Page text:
WHY:- To test optimal load out and layering system for thermal regulation (prevent overheating) while rucking in cold weather
Bug out. 72 hours, get from point A to point B. Sounds simple enough, right? Well, maybe, but I don’t know, and I’m not the type of guy to leave things to chance. While planning a 72 hour bug out exercise would be great (stand by for the announcement if you want to participate!!) a more practical method is to break down portions of it into smaller digestible chunks. With that in mind, the actual movement is always something that I’m trying to improve. There are things that will be variables, like overall circumstances (natural disaster, car broke down in the back country, terrain, etc.) some things will be consistent, like my ability to carry 30-40 lbs across flat ground. That is my baseline. The variable that I was fortunate enough to include was weather. My friend and I, both with 30-40 pound packs, decided to do a flat ground movement in reasonably cold weather. The starting temperature was right around 30 degrees, and our ending temperature was around 38 degrees. While not EXTREMELY cold, it was a good temperature to see how well we could regulate temperature while moving at a reasonable pace for a distance of about 11 miles. We kept a pace of about 15 minute miles, the standard for infantry ruck marching.
On several other movements over the last few months I’ve found that proper layering while exerting effort (moving quickly over varied terrain) caused me to overheat, sweat, and then have a hard time warming back up once I stopped moving. The short answer is I was dressing too warm for the temperature and effort I was expending. For this movement I didn’t wear any base layer on my bottom half, and only 2 layers on top. I prescribe to the 3 W’s (wicking, warmth, weather) and with no chance of precipitation, I dressed light enough that if I were standing still I’d be cold, but moving would keep me comfortable. My layers consisted of Smartwool PHD medium weight socks with Salomon Comet boots, Kuhl Raptr pants, an Icebreaker GT 200 performance top, Westcomb Ozone hoodie, Patagonia capilene beanie, Outdoor Research gloves, and the pack was a Gregory Savant 48. The gloves and hood over my head were not used after about 2 miles.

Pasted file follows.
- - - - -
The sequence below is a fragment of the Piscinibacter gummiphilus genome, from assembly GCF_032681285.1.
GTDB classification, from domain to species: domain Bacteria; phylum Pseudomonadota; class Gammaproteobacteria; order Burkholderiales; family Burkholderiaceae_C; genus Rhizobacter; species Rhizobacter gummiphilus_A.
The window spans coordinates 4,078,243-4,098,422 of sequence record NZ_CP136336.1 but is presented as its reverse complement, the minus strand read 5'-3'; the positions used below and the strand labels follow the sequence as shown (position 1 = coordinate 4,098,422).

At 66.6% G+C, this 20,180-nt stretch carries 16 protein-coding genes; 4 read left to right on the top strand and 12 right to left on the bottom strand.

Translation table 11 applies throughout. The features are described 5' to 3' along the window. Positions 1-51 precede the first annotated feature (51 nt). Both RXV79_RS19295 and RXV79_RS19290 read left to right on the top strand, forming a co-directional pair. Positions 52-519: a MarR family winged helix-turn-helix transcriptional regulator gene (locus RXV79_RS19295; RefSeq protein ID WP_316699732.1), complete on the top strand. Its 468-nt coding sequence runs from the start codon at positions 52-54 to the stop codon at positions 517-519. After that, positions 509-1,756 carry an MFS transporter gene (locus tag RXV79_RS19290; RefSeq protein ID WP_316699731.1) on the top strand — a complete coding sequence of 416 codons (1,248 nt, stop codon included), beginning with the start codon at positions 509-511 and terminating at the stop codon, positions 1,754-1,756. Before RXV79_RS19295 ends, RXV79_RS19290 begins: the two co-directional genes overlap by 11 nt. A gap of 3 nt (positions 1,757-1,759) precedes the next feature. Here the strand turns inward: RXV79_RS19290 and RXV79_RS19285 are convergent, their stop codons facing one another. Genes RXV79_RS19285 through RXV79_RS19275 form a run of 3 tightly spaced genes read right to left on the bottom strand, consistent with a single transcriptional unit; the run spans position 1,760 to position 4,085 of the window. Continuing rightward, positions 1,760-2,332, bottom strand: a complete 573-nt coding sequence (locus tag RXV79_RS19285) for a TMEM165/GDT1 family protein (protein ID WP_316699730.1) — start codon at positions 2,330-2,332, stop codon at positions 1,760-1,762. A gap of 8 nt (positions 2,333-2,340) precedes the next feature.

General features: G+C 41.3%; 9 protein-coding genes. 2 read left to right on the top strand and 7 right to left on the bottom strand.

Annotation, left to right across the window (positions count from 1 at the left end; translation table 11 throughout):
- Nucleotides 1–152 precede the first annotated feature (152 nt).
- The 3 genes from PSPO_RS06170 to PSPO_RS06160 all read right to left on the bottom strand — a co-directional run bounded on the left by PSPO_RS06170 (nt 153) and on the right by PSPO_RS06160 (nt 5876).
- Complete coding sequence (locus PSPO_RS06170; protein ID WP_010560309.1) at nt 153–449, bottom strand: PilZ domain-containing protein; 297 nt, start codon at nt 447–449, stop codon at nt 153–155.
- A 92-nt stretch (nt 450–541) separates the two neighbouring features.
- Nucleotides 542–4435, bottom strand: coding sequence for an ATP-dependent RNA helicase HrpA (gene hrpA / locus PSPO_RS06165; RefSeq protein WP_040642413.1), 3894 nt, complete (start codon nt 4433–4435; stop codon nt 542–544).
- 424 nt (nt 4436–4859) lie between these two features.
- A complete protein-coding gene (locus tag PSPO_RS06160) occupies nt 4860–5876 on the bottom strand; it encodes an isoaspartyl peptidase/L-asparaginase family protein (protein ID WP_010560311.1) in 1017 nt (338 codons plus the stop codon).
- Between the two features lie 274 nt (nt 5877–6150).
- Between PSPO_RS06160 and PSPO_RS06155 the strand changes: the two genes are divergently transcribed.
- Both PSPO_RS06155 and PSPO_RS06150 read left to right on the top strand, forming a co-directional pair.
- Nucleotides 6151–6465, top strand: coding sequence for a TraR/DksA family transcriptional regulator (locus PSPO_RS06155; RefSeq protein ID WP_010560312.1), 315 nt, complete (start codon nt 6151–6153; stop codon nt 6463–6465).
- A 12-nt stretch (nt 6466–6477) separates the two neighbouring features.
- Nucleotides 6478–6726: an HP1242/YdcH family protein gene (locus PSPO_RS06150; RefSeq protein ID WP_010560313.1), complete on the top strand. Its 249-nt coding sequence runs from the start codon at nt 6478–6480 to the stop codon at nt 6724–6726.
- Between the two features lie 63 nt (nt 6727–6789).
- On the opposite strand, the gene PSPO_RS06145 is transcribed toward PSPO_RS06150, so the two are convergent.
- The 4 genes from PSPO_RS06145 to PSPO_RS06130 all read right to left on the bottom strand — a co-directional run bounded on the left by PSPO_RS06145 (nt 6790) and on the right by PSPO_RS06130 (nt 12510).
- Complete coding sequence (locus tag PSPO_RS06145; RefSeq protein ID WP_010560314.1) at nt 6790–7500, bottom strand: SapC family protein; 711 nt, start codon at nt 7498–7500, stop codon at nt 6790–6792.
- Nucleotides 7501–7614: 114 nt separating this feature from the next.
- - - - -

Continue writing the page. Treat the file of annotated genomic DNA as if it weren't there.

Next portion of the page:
The last time I did the same move (fall of last year) I was completely drenched in sweat, including my boots. After this move I stripped off the Icebreaker top, put on a Tshirt, and walked into work. I was able to keep my core temperature to a reasonable level, establish a baseline for moving a certain distance over a certain time, and give myself confidence in my ability to move over a reasonable distance and still be able to perform any task I might need to do. I felt like I did a much better job of regulating my body temperature, allowing me to keep functioning throughout the day, as well as avoid risk of hypothermia. The last thing I want to do is find myself in a very cold environment, with minimal gear and equipment, soaking wet from perspiration, and have to bed down or stay static.While most everyone reading this will have some level of physical and equipment preparation, I encourage all of you to test yourself and your gear, know what you can and can’t do. Life’s emergencies are unforgiving to those that only speculate and assume.
- Layering- For upper layers I wore an Arc Teryx Ether Crew (long sleeve) for my base layer, with a synthetic Mountain Hardware T-shirt (short sleeve) over top for a 2nd layer. On top of that I started out with an Arc Teryx Atom LT (lightweight insulated jacket). For pants I wore Arc Teryx soft shell tactical pants (Bravo) with no base layer.
- Feet- XA Pro 3D ultra/ mid-weight Smartwool PhD socks
- Head- Arc Teryx RHO lightweight beanie
- Hands- Arc Teryx Venta LT gloves
- Pack- Osprey Kestrel 48 with 38 lbs. (including water)
- Layering- Josh wore an Ice Breaker GT 200 performance top (base layer) with a Westcomb Ozone Hoodie (lightweight performance fleece top made with Polartec Power stretch pro). His pants were Kuhl Raptr (performance stretch nylon pant) and he also wore no base layer.
- Feet- Salomon comets/ Smartwool PhD socks
- Head- Patagonia Capilene Beanie
- Hands- OR storm sensor gloves
- Pack- Gregory Savant 48 with 38 lbs. (including water)
Friday January 18, 2014
0603- 31 Degrees (F), Clear, Winds- Calm, 94% humidity
0703- 32 Degrees (F), Clear, Winds- Calm, 96% humidity
0805- 33 Degrees (F), Sunny, Winds- 5mph, 95% humidity
0904- 39 Degrees (F), Sunny, Winds- Calm, 94% humidity
For those of you not currently serving in a combat arms or SOF unit, or working as a professional outdoor guide, it may be safe to assume that you don't regularly throw a pack on and walk 11 miles at high performance pace. Most people reading this however, may routinely find themselves somewhere, doing something that will either require moving with a pack or having to walk out if things don't go as planned (hunting, hiking, back country travel, ETC)
If you've ever wondered about the basics of cold weather movement like how to layer, how much weight should you plan for or how fast to move, the standards described above are a good goal to achieve. I've done a substantial amount of rucking, with heavy and light loads, moving fast, in virtually every environment on the planet, and consider the above weight, layer and pace combination to be near optimal for cold weather movement.